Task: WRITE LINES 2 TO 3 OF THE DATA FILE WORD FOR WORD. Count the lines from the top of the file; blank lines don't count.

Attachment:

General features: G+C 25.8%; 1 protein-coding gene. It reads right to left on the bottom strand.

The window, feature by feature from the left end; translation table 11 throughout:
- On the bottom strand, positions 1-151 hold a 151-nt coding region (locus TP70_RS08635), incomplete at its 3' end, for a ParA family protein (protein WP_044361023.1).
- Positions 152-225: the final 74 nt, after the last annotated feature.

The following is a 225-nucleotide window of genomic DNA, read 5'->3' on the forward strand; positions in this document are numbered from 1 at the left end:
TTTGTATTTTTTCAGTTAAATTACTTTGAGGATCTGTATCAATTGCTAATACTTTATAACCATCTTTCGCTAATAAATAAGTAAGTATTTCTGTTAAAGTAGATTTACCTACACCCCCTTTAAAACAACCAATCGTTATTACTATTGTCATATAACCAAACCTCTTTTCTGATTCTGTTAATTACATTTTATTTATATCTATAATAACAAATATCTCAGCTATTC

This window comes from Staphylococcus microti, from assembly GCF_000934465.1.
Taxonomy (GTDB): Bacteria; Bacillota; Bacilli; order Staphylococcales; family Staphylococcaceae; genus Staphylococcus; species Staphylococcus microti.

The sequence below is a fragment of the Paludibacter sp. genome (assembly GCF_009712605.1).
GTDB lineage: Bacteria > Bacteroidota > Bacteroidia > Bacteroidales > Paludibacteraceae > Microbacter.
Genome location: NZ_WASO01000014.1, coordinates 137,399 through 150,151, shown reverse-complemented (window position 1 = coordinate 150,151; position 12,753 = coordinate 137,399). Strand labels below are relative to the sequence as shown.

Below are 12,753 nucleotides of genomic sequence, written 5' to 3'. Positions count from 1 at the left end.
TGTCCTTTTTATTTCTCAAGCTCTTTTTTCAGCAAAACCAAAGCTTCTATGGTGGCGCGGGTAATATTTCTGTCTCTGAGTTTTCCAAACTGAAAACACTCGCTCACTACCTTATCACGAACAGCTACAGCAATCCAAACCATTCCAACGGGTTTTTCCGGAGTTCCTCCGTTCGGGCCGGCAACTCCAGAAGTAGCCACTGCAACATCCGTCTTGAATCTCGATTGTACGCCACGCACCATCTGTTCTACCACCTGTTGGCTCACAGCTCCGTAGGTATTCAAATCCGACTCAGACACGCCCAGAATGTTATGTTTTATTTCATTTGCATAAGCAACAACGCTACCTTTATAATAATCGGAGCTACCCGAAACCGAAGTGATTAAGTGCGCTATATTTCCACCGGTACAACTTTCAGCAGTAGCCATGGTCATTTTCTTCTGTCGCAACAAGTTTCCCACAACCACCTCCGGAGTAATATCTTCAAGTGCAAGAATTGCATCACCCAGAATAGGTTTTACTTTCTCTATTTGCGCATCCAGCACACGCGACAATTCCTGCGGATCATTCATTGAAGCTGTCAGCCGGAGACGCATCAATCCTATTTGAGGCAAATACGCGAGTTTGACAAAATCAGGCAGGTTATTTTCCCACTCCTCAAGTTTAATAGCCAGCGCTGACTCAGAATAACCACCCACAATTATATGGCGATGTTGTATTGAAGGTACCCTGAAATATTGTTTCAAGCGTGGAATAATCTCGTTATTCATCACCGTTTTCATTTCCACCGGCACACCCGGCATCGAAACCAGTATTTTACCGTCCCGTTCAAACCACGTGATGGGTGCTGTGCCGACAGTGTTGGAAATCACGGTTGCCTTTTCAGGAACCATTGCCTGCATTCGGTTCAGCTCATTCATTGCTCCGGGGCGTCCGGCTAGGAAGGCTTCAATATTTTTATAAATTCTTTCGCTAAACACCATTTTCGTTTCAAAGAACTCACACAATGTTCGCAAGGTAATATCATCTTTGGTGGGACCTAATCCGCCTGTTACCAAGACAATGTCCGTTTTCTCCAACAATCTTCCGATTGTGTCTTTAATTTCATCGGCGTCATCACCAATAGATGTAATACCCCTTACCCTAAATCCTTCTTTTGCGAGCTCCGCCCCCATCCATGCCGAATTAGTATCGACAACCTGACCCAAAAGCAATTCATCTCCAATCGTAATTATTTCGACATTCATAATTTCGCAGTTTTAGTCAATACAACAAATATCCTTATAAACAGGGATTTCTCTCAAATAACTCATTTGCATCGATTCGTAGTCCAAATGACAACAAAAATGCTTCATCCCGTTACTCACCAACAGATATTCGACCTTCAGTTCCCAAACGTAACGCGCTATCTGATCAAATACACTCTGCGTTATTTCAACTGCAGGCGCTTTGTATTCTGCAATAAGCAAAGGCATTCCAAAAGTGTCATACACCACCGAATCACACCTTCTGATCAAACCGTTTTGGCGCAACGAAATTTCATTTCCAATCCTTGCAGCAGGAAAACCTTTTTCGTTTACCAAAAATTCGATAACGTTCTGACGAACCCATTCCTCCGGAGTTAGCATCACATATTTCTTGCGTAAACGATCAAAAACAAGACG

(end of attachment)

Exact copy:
The window, feature by feature from the left end; translation table 11 throughout:
- On the bottom strand, positions 1-151 hold a 151-nt coding region (locus TP70_RS08635), incomplete at its 3' end, for a ParA family protein (protein WP_044361023.1).